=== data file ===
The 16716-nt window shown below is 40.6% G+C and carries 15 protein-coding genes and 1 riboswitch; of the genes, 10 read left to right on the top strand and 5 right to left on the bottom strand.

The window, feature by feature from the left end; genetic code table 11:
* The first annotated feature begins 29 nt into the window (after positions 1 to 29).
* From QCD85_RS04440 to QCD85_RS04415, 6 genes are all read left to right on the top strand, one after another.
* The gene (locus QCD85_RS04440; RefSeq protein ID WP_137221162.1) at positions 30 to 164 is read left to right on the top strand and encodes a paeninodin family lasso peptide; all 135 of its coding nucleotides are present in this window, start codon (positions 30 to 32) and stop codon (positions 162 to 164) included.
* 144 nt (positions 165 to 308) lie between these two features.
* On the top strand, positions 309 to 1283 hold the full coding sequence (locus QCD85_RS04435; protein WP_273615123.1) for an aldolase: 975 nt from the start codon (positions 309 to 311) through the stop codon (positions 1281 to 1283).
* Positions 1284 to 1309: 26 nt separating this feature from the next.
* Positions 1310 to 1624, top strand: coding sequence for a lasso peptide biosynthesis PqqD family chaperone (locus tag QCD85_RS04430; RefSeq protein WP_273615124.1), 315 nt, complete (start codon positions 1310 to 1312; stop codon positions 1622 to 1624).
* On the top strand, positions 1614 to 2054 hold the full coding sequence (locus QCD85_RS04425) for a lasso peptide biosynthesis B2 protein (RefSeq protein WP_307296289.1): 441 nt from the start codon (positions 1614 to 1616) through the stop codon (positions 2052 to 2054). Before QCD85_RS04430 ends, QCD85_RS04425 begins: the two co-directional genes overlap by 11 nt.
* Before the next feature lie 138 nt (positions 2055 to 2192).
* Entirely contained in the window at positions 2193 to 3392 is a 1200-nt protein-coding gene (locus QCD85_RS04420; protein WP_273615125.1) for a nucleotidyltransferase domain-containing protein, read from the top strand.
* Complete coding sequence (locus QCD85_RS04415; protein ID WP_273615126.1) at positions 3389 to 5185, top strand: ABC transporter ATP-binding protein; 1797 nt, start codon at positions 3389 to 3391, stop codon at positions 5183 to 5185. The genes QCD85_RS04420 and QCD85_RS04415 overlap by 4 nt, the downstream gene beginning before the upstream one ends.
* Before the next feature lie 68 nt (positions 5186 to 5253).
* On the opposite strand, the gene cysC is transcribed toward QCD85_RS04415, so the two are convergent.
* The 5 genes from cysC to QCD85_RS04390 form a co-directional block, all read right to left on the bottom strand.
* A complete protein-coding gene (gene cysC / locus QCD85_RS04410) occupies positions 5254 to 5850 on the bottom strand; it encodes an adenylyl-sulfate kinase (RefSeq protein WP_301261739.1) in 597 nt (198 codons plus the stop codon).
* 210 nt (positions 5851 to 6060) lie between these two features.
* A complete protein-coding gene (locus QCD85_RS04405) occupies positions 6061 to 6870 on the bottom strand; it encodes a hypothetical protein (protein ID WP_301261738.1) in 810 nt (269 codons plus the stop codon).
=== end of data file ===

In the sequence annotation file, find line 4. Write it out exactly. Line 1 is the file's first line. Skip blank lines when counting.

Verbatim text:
* From QCD85_RS04440 to QCD85_RS04415, 6 genes are all read left to right on the top strand, one after another.